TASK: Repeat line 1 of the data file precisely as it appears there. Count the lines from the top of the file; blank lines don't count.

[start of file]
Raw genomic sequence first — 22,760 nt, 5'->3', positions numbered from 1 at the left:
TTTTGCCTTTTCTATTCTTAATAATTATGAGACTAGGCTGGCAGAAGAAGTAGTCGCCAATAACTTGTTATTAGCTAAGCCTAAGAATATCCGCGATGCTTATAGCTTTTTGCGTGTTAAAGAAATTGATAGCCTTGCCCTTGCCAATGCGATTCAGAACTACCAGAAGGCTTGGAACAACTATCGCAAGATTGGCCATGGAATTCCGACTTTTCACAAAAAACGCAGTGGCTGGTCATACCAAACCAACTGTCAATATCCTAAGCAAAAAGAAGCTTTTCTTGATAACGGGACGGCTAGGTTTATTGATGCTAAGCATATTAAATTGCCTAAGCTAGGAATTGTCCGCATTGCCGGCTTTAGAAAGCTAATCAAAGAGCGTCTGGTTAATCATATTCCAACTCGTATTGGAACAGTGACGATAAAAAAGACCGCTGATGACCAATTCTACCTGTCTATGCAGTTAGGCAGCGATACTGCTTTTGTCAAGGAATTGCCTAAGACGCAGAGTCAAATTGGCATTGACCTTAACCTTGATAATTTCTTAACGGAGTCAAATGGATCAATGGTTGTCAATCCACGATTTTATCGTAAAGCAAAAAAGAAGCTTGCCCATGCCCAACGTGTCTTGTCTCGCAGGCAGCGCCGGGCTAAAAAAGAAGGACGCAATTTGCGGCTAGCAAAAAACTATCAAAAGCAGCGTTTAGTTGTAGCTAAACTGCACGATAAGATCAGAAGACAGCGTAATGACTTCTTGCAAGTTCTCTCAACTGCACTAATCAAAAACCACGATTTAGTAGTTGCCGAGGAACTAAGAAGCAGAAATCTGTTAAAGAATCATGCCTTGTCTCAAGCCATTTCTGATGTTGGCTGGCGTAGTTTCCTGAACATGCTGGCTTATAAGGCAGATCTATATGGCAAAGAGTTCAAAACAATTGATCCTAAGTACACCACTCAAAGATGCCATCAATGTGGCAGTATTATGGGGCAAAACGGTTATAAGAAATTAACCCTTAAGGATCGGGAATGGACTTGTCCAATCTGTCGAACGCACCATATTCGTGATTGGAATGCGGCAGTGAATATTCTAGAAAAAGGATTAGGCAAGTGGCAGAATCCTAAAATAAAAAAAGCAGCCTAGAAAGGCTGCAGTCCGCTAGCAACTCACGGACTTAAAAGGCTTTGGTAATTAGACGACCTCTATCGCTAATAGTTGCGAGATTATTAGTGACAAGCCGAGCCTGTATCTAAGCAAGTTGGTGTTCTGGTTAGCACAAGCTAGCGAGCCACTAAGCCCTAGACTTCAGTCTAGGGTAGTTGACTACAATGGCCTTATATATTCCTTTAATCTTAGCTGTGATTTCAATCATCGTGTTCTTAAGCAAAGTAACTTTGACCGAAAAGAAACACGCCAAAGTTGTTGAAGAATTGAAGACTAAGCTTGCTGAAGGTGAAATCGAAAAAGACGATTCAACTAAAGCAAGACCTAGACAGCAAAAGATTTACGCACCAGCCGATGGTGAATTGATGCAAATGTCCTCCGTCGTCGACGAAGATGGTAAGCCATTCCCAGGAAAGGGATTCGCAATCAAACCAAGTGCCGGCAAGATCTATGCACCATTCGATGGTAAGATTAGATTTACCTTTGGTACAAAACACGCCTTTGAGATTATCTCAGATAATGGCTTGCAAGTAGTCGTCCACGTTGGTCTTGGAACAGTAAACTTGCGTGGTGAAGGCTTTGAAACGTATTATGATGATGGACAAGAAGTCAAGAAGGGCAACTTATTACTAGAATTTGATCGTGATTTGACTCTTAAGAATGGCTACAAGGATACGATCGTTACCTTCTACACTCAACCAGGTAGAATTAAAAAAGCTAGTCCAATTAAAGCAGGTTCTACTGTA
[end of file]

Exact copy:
Raw genomic sequence first — 22,760 nt, 5'->3', positions numbered from 1 at the left: